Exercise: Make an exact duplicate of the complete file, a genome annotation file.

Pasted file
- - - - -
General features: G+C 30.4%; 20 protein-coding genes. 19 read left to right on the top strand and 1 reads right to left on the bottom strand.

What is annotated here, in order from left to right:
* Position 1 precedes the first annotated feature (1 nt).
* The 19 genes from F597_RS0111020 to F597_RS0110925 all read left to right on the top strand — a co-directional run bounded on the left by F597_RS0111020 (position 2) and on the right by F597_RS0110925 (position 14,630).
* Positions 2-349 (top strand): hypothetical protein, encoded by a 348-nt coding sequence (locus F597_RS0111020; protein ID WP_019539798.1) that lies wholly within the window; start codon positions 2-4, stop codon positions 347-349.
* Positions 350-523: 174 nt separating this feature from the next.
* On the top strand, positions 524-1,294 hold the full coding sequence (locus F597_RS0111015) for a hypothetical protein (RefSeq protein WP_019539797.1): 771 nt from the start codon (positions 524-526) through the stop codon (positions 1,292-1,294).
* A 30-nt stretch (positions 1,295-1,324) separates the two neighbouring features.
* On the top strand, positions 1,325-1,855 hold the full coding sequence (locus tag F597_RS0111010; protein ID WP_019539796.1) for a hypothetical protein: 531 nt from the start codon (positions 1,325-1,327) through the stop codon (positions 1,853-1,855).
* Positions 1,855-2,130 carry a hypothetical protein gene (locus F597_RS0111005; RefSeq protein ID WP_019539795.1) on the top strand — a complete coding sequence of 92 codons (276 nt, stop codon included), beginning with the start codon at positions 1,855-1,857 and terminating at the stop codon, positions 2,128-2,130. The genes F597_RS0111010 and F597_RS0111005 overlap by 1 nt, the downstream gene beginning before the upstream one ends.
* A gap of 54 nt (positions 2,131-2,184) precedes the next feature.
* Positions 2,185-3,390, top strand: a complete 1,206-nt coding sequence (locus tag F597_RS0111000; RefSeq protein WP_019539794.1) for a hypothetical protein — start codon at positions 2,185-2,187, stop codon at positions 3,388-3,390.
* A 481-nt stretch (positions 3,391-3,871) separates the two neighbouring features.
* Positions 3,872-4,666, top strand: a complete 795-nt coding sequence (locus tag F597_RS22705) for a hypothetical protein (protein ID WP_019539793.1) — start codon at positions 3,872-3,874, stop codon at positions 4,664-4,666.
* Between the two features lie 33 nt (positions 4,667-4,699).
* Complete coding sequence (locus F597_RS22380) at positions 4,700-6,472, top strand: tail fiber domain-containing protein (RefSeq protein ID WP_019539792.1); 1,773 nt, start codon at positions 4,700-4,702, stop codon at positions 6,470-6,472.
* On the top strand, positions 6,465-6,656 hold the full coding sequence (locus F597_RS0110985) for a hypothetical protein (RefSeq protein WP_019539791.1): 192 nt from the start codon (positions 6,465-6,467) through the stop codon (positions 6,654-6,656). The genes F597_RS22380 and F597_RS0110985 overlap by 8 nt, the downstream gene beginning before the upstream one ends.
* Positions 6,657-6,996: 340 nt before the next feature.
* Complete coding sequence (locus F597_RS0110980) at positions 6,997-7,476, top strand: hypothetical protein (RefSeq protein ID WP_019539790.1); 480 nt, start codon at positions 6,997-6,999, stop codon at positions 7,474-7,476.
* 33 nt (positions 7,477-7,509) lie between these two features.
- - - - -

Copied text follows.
General features: G+C 30.4%; 20 protein-coding genes. 19 read left to right on the top strand and 1 reads right to left on the bottom strand.

What is annotated here, in order from left to right:
* Position 1 precedes the first annotated feature (1 nt).
* The 19 genes from F597_RS0111020 to F597_RS0110925 all read left to right on the top strand — a co-directional run bounded on the left by F597_RS0111020 (position 2) and on the right by F597_RS0110925 (position 14,630).
* Positions 2-349 (top strand): hypothetical protein, encoded by a 348-nt coding sequence (locus F597_RS0111020; protein ID WP_019539798.1) that lies wholly within the window; start codon positions 2-4, stop codon positions 347-349.
* Positions 350-523: 174 nt separating this feature from the next.
* On the top strand, positions 524-1,294 hold the full coding sequence (locus F597_RS0111015) for a hypothetical protein (RefSeq protein WP_019539797.1): 771 nt from the start codon (positions 524-526) through the stop codon (positions 1,292-1,294).
* A 30-nt stretch (positions 1,295-1,324) separates the two neighbouring features.
* On the top strand, positions 1,325-1,855 hold the full coding sequence (locus tag F597_RS0111010; protein ID WP_019539796.1) for a hypothetical protein: 531 nt from the start codon (positions 1,325-1,327) through the stop codon (positions 1,853-1,855).
* Positions 1,855-2,130 carry a hypothetical protein gene (locus F597_RS0111005; RefSeq protein ID WP_019539795.1) on the top strand — a complete coding sequence of 92 codons (276 nt, stop codon included), beginning with the start codon at positions 1,855-1,857 and terminating at the stop codon, positions 2,128-2,130. The genes F597_RS0111010 and F597_RS0111005 overlap by 1 nt, the downstream gene beginning before the upstream one ends.
* A gap of 54 nt (positions 2,131-2,184) precedes the next feature.
* Positions 2,185-3,390, top strand: a complete 1,206-nt coding sequence (locus tag F597_RS0111000; RefSeq protein WP_019539794.1) for a hypothetical protein — start codon at positions 2,185-2,187, stop codon at positions 3,388-3,390.
* A 481-nt stretch (positions 3,391-3,871) separates the two neighbouring features.
* Positions 3,872-4,666, top strand: a complete 795-nt coding sequence (locus tag F597_RS22705) for a hypothetical protein (protein ID WP_019539793.1) — start codon at positions 3,872-3,874, stop codon at positions 4,664-4,666.
* Between the two features lie 33 nt (positions 4,667-4,699).
* Complete coding sequence (locus F597_RS22380) at positions 4,700-6,472, top strand: tail fiber domain-containing protein (RefSeq protein ID WP_019539792.1); 1,773 nt, start codon at positions 4,700-4,702, stop codon at positions 6,470-6,472.
* On the top strand, positions 6,465-6,656 hold the full coding sequence (locus F597_RS0110985) for a hypothetical protein (RefSeq protein WP_019539791.1): 192 nt from the start codon (positions 6,465-6,467) through the stop codon (positions 6,654-6,656). The genes F597_RS22380 and F597_RS0110985 overlap by 8 nt, the downstream gene beginning before the upstream one ends.
* Positions 6,657-6,996: 340 nt before the next feature.
* Complete coding sequence (locus F597_RS0110980) at positions 6,997-7,476, top strand: hypothetical protein (RefSeq protein ID WP_019539790.1); 480 nt, start codon at positions 6,997-6,999, stop codon at positions 7,474-7,476.
* 33 nt (positions 7,477-7,509) lie between these two features.